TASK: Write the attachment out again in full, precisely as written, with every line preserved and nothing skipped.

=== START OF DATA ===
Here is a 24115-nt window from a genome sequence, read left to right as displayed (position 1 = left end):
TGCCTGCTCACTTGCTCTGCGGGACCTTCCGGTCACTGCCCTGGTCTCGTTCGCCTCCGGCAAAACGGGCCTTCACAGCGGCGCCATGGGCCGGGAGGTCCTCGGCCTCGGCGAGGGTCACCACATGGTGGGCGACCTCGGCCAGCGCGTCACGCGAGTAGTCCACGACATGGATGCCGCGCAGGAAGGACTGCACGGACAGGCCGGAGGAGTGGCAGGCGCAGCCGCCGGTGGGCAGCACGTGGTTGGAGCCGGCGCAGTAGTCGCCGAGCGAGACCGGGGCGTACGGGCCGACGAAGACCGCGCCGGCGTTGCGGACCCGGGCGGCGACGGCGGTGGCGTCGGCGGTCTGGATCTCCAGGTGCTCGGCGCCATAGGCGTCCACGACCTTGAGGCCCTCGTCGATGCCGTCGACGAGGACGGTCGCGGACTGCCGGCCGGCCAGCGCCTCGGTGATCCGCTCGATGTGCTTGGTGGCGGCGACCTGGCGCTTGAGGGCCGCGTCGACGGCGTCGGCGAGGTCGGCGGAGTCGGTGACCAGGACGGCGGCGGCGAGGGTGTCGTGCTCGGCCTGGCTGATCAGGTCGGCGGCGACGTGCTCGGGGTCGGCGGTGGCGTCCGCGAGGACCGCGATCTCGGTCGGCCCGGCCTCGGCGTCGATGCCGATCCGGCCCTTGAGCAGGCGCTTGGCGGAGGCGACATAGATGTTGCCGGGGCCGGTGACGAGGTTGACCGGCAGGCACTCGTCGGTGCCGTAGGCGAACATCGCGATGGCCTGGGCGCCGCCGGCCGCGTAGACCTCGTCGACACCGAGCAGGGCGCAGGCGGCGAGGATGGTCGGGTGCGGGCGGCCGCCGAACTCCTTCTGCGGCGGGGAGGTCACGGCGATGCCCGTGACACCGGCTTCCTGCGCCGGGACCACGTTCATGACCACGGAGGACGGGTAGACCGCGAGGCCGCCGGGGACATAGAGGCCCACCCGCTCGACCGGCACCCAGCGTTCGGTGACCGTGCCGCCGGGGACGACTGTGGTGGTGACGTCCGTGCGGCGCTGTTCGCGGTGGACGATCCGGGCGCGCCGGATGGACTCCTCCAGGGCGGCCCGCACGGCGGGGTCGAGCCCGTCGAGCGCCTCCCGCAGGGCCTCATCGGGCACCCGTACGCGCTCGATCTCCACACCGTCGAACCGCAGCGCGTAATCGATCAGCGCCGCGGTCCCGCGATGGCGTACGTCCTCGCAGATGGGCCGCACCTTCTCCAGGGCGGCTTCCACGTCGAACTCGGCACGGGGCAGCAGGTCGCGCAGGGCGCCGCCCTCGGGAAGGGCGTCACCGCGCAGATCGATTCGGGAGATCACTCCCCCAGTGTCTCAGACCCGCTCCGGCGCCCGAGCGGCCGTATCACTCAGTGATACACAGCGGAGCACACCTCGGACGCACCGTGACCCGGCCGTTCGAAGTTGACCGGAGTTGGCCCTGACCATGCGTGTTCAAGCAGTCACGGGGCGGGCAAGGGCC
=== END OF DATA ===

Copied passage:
Here is a 24115-nt window from a genome sequence, read left to right as displayed (position 1 = left end):
TGCCTGCTCACTTGCTCTGCGGGACCTTCCGGTCACTGCCCTGGTCTCGTTCGCCTCCGGCAAAACGGGCCTTCACAGCGGCGCCATGGGCCGGGAGGTCCTCGGCCTCGGCGAGGGTCACCACATGGTGGGCGACCTCGGCCAGCGCGTCACGCGAGTAGTCCACGACATGGATGCCGCGCAGGAAGGACTGCACGGACAGGCCGGAGGAGTGGCAGGCGCAGCCGCCGGTGGGCAGCACGTGGTTGGAGCCGGCGCAGTAGTCGCCGAGCGAGACCGGGGCGTACGGGCCGACGAAGACCGCGCCGGCGTTGCGGACCCGGGCGGCGACGGCGGTGGCGTCGGCGGTCTGGATCTCCAGGTGCTCGGCGCCATAGGCGTCCACGACCTTGAGGCCCTCGTCGATGCCGTCGACGAGGACGGTCGCGGACTGCCGGCCGGCCAGCGCCTCGGTGATCCGCTCGATGTGCTTGGTGGCGGCGACCTGGCGCTTGAGGGCCGCGTCGACGGCGTCGGCGAGGTCGGCGGAGTCGGTGACCAGGACGGCGGCGGCGAGGGTGTCGTGCTCGGCCTGGCTGATCAGGTCGGCGGCGACGTGCTCGGGGTCGGCGGTGGCGTCCGCGAGGACCGCGATCTCGGTCGGCCCGGCCTCGGCGTCGATGCCGATCCGGCCCTTGAGCAGGCGCTTGGCGGAGGCGACATAGATGTTGCCGGGGCCGGTGACGAGGTTGACCGGCAGGCACTCGTCGGTGCCGTAGGCGAACATCGCGATGGCCTGGGCGCCGCCGGCCGCGTAGACCTCGTCGACACCGAGCAGGGCGCAGGCGGCGAGGATGGTCGGGTGCGGGCGGCCGCCGAACTCCTTCTGCGGCGGGGAGGTCACGGCGATGCCCGTGACACCGGCTTCCTGCGCCGGGACCACGTTCATGACCACGGAGGACGGGTAGACCGCGAGGCCGCCGGGGACATAGAGGCCCACCCGCTCGACCGGCACCCAGCGTTCGGTGACCGTGCCGCCGGGGACGACTGTGGTGGTGACGTCCGTGCGGCGCTGTTCGCGGTGGACGATCCGGGCGCGCCGGATGGACTCCTCCAGGGCGGCCCGCACGGCGGGGTCGAGCCCGTCGAGCGCCTCCCGCAGGGCCTCATCGGGCACCCGTACGCGCTCGATCTCCACACCGTCGAACCGCAGCGCGTAATCGATCAGCGCCGCGGTCCCGCGATGGCGTACGTCCTCGCAGATGGGCCGCACCTTCTCCAGGGCGGCTTCCACGTCGAACTCGGCACGGGGCAGCAGGTCGCGCAGGGCGCCGCCCTCGGGAAGGGCGTCACCGCGCAGATCGATTCGGGAGATCACTCCCCCAGTGTCTCAGACCCGCTCCGGCGCCCGAGCGGCCGTATCACTCAGTGATACACAGCGGAGCACACCTCGGACGCACCGTGACCCGGCCGTTCGAAGTTGACCGGAGTTGGCCCTGACCATGCGTGTTCAAGCAGTCACGGGGCGGGCAAGGGCC